Schools across the country first closed in mid-March following then-Taoiseach Leo Varadkar’s announcement that all schools, pre-schools, and further and higher education settings would remain closed until March 29.
The following week, then-Minister for Education and Skills Joe McHugh announced the cancellation of oral and practical performance tests of the state examinations originally scheduled to run from March 23 to April 3.
It was announced on March 24 that schools would remain closed until April 19, and later again, it was decided that schools would remain closed.
Reflecting on the past year, principal of Coláiste Éamann Rís Aaron Wolfe, said that the most difficult time for him as principal, for his staff and for his students, was the waiting for a decision on the state examinations.
In what was an unprecedented year for education, he said that when schools closed the realisation was quickly made that they would not reopen for some time and “principals across the country called very early on that the Leaving Cert wouldn't be going ahead but the Government wouldn’t make a decision”.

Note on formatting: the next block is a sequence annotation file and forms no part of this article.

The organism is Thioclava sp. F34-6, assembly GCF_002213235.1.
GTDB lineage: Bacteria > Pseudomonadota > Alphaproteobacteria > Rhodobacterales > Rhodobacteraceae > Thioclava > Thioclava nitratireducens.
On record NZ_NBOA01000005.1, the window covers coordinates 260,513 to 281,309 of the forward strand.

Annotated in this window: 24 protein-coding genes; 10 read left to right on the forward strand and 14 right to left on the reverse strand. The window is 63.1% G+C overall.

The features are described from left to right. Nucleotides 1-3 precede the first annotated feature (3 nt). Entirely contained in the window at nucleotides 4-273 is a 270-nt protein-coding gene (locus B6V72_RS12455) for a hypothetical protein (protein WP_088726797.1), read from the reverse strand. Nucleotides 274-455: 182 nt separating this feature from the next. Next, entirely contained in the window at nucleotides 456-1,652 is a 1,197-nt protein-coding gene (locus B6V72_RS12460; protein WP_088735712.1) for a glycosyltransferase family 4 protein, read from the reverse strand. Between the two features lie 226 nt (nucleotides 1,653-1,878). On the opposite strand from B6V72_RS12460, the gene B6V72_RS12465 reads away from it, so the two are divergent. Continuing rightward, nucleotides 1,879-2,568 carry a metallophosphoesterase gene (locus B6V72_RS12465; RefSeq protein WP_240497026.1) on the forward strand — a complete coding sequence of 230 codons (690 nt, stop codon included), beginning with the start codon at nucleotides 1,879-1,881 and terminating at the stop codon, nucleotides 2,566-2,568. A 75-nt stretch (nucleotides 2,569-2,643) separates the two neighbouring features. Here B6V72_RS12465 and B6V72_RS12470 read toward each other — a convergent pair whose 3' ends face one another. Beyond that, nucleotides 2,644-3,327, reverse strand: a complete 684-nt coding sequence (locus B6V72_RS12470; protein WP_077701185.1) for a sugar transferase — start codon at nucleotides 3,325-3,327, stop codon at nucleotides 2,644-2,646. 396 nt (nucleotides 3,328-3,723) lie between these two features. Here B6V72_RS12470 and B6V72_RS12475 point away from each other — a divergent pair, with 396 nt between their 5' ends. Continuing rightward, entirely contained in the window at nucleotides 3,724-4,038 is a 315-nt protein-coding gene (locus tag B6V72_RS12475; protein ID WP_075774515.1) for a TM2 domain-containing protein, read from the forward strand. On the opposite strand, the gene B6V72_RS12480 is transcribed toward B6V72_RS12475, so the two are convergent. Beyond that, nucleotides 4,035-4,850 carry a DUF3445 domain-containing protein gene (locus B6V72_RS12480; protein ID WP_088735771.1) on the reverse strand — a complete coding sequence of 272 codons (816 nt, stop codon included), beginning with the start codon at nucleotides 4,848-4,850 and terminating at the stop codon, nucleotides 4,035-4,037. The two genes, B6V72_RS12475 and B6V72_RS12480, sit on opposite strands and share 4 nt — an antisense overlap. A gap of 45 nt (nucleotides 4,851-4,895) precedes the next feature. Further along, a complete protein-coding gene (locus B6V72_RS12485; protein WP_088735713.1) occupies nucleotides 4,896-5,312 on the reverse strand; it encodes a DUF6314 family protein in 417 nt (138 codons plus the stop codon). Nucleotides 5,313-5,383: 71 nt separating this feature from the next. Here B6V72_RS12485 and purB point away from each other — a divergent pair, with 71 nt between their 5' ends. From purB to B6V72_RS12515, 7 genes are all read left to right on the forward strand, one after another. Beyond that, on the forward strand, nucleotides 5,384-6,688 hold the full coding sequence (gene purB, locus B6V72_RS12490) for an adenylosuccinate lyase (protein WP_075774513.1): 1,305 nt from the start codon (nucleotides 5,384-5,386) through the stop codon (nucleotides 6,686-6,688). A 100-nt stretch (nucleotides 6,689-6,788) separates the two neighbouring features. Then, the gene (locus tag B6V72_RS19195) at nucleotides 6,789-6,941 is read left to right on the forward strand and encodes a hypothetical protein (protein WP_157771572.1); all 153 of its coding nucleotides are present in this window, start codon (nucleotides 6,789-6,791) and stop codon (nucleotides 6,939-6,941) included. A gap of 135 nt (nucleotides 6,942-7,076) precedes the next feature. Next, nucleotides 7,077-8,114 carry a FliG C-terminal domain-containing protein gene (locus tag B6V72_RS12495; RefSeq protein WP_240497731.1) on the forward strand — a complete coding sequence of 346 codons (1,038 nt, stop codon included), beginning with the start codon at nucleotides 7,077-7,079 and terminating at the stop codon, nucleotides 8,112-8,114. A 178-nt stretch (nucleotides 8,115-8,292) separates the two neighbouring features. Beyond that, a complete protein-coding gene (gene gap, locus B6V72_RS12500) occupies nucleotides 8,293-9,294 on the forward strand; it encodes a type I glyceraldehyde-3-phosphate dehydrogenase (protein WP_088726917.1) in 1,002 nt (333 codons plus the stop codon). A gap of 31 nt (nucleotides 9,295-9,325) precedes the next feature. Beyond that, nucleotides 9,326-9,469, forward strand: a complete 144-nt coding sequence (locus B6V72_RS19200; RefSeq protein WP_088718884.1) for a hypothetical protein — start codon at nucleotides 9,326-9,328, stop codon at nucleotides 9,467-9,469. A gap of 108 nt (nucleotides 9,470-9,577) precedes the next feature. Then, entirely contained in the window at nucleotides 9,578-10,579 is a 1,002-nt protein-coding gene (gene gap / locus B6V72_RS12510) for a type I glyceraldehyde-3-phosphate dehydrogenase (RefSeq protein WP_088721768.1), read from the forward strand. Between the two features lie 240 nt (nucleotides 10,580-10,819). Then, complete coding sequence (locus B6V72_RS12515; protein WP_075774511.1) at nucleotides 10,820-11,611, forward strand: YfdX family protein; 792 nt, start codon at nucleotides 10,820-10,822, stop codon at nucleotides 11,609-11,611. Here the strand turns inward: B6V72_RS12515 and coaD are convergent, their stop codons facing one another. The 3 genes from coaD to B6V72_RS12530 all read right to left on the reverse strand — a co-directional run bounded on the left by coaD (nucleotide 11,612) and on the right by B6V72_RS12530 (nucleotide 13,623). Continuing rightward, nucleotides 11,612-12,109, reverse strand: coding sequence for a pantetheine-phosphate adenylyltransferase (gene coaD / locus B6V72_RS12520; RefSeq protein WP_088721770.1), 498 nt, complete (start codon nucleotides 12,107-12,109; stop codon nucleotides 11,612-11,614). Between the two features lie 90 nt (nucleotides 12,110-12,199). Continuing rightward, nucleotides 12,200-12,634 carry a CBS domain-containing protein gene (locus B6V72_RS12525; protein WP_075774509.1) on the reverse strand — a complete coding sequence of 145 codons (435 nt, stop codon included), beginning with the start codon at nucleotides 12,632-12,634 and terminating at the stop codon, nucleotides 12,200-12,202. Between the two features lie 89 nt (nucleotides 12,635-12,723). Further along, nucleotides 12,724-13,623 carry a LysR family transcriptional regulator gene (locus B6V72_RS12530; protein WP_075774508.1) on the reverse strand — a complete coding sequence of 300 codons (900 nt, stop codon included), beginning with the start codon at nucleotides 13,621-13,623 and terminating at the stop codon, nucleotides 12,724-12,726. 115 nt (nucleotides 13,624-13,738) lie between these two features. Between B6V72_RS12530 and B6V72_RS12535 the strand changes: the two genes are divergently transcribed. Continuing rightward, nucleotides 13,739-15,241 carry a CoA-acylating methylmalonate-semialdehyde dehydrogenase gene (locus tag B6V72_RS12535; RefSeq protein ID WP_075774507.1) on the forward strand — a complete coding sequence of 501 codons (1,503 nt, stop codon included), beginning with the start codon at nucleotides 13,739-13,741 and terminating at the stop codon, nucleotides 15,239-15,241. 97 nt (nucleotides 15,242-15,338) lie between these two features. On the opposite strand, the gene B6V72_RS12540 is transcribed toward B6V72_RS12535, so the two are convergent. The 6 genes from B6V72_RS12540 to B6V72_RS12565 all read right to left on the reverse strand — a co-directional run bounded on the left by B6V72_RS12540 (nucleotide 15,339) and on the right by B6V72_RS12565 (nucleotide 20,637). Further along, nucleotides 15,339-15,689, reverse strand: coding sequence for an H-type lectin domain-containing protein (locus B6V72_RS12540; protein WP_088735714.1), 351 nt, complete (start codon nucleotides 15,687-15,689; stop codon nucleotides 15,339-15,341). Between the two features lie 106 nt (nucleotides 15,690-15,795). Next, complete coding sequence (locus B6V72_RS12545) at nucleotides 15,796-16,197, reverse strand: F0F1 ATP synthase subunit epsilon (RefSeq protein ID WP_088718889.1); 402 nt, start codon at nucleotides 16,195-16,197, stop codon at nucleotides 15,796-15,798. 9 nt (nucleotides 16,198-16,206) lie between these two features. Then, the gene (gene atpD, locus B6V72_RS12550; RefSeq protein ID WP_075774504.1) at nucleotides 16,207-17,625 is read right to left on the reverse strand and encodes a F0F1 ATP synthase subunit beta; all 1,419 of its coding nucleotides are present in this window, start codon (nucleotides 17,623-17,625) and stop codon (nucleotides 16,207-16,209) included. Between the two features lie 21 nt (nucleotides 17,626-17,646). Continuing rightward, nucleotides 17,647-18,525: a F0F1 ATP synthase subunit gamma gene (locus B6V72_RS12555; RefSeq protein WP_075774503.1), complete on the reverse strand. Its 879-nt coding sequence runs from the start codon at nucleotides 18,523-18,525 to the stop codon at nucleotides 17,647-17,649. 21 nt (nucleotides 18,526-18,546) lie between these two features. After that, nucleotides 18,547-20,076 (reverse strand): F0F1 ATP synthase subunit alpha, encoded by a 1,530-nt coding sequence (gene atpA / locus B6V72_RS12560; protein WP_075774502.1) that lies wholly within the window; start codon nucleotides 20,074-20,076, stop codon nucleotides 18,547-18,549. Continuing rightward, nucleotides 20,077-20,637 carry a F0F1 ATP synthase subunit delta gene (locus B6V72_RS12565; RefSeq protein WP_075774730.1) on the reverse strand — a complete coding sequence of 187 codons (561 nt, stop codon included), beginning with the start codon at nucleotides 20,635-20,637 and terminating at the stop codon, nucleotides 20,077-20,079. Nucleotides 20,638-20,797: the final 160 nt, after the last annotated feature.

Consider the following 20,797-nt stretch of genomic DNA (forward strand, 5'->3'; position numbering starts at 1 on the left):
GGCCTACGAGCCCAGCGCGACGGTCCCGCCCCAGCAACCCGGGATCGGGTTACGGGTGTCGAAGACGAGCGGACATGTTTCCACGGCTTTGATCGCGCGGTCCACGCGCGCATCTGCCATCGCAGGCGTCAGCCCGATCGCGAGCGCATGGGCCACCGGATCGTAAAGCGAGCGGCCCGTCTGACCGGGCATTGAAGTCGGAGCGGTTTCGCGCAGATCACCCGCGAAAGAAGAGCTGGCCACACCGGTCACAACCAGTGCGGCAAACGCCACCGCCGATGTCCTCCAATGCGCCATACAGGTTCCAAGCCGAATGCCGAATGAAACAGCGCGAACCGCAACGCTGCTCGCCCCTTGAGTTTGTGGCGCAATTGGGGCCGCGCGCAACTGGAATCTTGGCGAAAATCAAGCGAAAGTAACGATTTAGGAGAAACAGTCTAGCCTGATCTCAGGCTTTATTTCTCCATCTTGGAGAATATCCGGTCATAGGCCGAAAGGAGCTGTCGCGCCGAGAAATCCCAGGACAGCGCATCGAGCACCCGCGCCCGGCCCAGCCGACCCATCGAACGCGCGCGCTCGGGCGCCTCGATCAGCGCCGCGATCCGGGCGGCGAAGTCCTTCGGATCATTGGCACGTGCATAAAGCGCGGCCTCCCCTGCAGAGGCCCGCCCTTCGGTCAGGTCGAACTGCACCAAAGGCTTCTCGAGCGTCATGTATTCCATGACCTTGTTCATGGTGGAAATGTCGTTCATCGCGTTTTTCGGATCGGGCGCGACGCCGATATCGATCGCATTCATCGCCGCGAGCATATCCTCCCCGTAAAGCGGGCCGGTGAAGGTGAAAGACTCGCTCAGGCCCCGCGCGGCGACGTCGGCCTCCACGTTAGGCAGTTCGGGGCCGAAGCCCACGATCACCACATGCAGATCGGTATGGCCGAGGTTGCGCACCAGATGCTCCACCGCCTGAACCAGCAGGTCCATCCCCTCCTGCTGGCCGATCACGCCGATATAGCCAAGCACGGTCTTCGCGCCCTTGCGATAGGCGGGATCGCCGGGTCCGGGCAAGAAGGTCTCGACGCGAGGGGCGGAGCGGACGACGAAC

“For school leaders that was very very tough. We were dealing with the anxiety of parents, students and staff and the uncertainty of it all when it kept changing,” he said.
In September, over 60,000 Leaving Cert students received their results. Later that month, Taoiseach Micheál Martin announced that two coding errors had been identified in the calculated grades system and Minister for Education Norma Foley apologised to the 7,2000 students affected.
Mr Wolfe raised concerns for his current sixth years and said that a decision on this year’s Leaving Cert needs to be made “immediately” as sixth year students “don't have the same amount of exams done as last year's sixth years had”.
If they are doing a calculated grades model we need to be told so we can offer them exams in February, March, April and May so we can work out an average.
Students continue to learn from home following the reversal of a decision to bring sixth year students into schools three days a week following scrutiny.
Mr Wolfe said that one of the best things to come out of the lockdown was the advancement of teaching and learning and said that this time around, schools are much more equipped for teaching and learning from home.
“It's shown us that there are different ways of doing things. That's often what the education sector falls victim to is people saying we’ve always done it this way, but just because we’ve always done it this way, doesn't mean it's the only way,” he said.
Mr Wolfe commended how students have adapted and spared a thought for first year students “who didn’t know what their classmates or teachers looked like until we moved to online learning because of face masks”.
He said that he misses his staff and students and hoped for the return to the classroom when Covid-19 is not a threat to the safety and wellbeing of the school community.